Granada - The Alhambra & Beyond
It’s impossible to talk about Granada and not to mention The Alhambra, and even less possible to visit the Alhambra and not feel the magic of what was created all those years ago. It’s position up in the Sierra Nevada of Andalucia gives it a cooler temperature compared to it’s neighbours and makes for a pleasant setting in which to explore all that it has to offer.
Our hotel was well positioned at the bottom of the Albacín, close to the Carrera del Darro which buzzes throughout the evening packed with cafes and bars. While it’s possible to stay in the stunning Parador de Granada which is located within the Alhambra, this is quite a walk up and downhill to get into the town where the evening life takes place. We dropped our bags and headed straight up to the Albacín, where every gap in the houses looks out to the lit up Alhambra and the restaurant terraces look over to it, getting you excited for what’s in store.
The Alhambra is the most visited tourist attraction in all of Spain so it is important to book your tickets in advance. While the outside, seen from the Albacín, gives an impression of dominance and strength, the delicate and refined inside tells a very different story. Located at the top of a hill, it is a city within itself where the Moors bathed, buried, gardened, drank wine, made pottery and pumped water.
A medieval complex consisting of part fortress, part palace, part garden and part government city dominates the view from the town, seeming to overlook the city like a guarding big brother. Split into 3 main sections; the Nasrid Palaces, which were my favourite part, the Alcazaba which offers fantastic views out to Granada and the Sierra Nevada, and the Generalife,the pretty gardens with a smaller palace.
Water was important to the Moots which is evident when walking around, difficult to imagine the Alhambra without the fountains, pools and water features, with many of the decorative features of the palace being created or enhanced by water. The reflections in the water amplify the grandeur of the palace and the sound of the bubbling water create a soothing feeling for visitors.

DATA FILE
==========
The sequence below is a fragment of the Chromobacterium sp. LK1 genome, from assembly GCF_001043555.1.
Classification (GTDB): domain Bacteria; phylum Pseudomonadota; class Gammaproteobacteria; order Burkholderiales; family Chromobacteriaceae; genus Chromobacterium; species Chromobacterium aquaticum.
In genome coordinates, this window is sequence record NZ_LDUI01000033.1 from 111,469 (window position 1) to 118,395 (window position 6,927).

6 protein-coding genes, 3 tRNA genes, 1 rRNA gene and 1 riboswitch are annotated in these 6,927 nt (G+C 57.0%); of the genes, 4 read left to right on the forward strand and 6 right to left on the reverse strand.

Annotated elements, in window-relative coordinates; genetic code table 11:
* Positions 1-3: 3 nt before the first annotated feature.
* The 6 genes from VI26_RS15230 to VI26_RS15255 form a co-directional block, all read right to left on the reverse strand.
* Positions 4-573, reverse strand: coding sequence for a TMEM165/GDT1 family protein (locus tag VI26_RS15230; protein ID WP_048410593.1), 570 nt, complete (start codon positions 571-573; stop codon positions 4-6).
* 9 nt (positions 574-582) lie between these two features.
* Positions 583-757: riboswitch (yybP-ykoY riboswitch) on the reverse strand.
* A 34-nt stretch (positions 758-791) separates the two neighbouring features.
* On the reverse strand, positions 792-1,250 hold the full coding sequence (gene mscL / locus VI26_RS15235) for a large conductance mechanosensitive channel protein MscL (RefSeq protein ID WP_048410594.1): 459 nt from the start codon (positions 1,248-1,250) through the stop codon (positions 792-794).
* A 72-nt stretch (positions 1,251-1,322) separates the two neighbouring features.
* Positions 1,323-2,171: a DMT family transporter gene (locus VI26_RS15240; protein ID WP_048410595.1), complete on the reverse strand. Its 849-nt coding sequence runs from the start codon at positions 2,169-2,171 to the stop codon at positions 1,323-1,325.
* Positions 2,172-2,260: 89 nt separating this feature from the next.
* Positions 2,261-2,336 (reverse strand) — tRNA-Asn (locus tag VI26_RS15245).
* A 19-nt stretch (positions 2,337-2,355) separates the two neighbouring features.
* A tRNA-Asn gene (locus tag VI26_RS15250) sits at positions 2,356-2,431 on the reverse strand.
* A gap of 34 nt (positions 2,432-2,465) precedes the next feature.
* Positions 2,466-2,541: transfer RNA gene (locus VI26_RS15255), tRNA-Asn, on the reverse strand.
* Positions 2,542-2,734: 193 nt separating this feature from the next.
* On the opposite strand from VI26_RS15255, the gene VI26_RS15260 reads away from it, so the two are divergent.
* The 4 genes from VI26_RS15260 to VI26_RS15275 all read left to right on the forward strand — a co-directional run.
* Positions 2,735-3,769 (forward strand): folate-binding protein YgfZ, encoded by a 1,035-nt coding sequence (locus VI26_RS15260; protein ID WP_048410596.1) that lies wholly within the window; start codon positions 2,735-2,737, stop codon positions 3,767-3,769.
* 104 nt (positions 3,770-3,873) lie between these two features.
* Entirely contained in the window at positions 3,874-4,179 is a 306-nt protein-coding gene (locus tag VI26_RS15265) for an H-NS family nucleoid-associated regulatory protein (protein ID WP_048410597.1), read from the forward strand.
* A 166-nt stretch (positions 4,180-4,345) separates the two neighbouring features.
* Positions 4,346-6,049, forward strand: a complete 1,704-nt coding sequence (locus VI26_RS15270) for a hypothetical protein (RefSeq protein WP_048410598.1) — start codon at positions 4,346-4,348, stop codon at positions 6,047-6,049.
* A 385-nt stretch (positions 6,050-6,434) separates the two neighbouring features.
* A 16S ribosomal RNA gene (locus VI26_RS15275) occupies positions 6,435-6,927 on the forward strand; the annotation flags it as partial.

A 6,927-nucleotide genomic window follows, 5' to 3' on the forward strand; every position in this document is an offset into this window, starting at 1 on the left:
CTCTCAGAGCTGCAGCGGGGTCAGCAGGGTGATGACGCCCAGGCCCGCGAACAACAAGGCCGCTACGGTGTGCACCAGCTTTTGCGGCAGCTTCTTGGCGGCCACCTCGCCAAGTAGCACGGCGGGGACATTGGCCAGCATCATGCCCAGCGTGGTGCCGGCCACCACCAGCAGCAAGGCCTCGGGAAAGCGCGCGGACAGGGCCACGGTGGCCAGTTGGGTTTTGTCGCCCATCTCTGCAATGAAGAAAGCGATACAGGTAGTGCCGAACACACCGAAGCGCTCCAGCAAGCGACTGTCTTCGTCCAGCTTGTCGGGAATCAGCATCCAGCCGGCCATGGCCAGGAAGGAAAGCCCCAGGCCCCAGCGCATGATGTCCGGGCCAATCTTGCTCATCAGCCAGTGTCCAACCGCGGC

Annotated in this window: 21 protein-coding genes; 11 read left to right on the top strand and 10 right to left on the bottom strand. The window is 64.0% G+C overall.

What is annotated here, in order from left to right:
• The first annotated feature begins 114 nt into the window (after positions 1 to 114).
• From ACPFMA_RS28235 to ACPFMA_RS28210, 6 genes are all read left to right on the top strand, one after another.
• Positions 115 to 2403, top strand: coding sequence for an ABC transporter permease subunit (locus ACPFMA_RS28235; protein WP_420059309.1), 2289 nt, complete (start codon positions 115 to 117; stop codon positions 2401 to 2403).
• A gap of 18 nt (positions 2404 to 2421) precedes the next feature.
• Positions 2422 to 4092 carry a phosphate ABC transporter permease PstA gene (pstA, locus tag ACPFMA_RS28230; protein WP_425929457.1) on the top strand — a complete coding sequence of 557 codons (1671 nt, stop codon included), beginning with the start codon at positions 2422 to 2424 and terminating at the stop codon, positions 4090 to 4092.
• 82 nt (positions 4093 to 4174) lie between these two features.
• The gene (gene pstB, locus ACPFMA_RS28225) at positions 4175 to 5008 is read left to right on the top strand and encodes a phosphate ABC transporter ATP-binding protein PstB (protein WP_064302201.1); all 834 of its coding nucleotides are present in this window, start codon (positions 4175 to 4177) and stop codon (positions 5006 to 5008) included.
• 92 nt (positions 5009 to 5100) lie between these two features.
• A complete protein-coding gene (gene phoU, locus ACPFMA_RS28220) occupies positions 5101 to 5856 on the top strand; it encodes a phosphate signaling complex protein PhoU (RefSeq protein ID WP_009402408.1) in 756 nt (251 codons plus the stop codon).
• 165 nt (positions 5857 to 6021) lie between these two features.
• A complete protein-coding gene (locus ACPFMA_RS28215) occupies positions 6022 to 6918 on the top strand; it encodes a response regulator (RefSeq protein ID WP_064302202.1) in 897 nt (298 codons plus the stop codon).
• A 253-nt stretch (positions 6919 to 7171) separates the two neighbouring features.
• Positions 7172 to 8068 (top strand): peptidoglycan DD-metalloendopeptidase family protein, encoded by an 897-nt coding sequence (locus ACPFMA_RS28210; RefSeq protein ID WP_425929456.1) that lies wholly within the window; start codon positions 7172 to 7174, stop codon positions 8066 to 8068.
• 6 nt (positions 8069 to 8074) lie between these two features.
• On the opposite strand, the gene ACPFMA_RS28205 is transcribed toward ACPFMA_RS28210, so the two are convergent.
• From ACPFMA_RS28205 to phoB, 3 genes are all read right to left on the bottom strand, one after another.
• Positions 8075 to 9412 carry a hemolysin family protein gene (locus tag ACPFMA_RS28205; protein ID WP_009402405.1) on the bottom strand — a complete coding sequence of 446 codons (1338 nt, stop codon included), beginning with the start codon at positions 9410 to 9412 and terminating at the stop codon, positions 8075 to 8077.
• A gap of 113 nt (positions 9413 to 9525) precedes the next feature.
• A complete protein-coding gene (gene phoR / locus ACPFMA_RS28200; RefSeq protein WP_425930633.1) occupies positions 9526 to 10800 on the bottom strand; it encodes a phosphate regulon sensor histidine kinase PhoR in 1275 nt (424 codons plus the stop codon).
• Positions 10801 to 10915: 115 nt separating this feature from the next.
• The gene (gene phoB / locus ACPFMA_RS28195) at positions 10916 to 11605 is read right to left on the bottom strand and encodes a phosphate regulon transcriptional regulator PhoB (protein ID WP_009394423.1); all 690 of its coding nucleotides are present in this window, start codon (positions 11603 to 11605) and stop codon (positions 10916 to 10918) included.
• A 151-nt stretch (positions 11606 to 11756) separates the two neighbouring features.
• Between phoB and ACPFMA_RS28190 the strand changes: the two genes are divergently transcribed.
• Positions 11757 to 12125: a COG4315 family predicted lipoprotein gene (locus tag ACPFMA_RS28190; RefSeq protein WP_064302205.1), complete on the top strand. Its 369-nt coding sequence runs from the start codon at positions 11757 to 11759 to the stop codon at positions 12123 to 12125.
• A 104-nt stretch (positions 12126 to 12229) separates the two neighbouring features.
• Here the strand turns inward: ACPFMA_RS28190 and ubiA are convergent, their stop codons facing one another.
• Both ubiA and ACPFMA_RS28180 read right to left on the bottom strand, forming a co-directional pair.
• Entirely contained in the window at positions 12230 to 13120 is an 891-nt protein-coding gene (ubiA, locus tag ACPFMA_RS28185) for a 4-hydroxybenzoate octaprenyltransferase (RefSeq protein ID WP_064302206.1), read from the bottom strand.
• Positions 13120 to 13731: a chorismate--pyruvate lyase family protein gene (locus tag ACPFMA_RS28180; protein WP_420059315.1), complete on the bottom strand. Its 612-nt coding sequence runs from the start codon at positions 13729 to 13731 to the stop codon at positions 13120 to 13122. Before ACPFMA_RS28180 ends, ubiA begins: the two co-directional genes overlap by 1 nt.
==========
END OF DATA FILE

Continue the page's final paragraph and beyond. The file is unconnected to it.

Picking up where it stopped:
Every corner of the Generalife gardens holds a secret surprise. Packed with colourful flowers filling the air with incredible perfumes, its unmistakable why this was chosen as the summer palace for the Nasrid rulers, and the views are spectacular.
After about 4 hours exploring the different corners of the Alhambra, it’s time for some lunch. There is only one restaurant within the Alhambra located within the hotel, so it’s a great opportunity to wander back down the hill and taste some delicious Andalucian tapas while reflecting on the grandeur of such a magnificent site.
The afternoon is a great time to walk around the neighbourhood of Sacromonte, steeped in flamenco and a simple way of life that has remained since the Gypsies arrived in this area of Granada back in the 18th century. The caves carved into the hillside where some locals still live give an air back to the flamenco days.
While the Alhambra will undoubtedly dominate any visit to Granada, there is still more to the city which shouldn’t be ignored. The Cathedral of Granada is an early example of the Spanish Renaissance style, taking 180 years to build and decorated with impressive marble columns and gilded altarpiece.
And to finish off your trip to Granada, set aside some time to enjoy the Hammam Al Andalus, decorative Arab baths where you can relax in the hot and cold water or indulge yourself in a massage, the perfect end to a perfect few days discovering Granada.